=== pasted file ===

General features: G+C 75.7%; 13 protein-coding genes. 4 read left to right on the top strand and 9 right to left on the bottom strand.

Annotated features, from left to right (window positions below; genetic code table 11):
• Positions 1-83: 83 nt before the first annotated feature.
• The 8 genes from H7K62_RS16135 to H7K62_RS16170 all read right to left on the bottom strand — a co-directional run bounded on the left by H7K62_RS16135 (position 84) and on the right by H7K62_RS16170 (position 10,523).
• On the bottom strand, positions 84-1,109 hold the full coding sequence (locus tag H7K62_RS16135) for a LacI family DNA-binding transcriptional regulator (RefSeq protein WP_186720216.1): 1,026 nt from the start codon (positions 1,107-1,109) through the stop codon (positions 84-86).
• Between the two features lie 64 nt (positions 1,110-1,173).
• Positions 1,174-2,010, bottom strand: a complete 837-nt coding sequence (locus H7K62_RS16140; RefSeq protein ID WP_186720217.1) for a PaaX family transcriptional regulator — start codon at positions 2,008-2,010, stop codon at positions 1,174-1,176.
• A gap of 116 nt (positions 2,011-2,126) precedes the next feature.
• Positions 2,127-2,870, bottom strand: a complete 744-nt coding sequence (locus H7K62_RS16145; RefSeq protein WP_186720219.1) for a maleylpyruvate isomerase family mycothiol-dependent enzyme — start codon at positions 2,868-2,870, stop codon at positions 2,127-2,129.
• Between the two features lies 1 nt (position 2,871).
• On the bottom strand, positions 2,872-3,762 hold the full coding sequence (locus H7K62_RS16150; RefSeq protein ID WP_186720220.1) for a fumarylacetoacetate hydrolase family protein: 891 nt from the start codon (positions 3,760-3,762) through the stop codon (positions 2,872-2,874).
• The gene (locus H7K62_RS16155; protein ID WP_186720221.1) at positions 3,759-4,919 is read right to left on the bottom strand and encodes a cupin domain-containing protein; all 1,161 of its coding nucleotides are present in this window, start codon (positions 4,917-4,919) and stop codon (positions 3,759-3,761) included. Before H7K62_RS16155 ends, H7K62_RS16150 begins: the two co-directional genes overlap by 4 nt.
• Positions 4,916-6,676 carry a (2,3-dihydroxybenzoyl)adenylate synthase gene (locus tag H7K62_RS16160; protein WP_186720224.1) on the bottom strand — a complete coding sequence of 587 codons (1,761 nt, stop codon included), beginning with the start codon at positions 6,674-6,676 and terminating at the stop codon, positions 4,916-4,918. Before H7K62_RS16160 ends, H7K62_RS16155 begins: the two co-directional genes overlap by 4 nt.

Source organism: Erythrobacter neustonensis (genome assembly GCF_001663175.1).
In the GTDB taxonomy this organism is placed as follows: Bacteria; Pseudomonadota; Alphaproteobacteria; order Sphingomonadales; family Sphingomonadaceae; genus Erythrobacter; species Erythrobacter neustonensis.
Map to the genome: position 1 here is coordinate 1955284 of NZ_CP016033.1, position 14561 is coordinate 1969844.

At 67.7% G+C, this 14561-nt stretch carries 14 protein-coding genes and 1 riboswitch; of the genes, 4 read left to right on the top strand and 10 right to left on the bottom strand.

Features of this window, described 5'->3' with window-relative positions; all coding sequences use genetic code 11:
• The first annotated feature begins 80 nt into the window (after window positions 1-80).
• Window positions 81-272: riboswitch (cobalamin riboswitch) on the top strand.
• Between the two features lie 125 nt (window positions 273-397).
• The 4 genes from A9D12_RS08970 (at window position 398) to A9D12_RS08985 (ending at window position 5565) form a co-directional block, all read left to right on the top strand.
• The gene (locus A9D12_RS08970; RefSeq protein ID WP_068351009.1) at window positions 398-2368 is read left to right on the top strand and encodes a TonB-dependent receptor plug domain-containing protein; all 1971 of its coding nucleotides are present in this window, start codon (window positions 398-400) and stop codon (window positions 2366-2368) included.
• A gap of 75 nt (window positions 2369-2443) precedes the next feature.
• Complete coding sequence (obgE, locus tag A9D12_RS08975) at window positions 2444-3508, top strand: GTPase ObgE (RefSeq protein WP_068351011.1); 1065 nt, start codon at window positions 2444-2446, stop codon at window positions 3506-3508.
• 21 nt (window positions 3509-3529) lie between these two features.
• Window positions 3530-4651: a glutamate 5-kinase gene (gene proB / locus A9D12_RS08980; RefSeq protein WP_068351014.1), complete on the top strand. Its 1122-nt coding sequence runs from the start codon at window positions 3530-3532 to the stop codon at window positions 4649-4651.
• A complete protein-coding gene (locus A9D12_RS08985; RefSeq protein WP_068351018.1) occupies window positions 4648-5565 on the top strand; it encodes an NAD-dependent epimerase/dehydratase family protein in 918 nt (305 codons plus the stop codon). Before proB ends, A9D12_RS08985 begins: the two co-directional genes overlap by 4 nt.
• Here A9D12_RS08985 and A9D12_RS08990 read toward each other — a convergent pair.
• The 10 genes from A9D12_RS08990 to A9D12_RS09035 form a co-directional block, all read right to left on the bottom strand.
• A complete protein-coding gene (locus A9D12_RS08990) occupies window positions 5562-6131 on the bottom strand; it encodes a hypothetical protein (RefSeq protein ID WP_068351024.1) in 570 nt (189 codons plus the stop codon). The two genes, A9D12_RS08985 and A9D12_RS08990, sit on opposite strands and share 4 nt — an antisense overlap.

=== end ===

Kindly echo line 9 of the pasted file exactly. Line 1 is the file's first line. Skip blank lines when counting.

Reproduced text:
• Positions 2,127-2,870, bottom strand: a complete 744-nt coding sequence (locus H7K62_RS16145; RefSeq protein WP_186720219.1) for a maleylpyruvate isomerase family mycothiol-dependent enzyme — start codon at positions 2,868-2,870, stop codon at positions 2,127-2,129.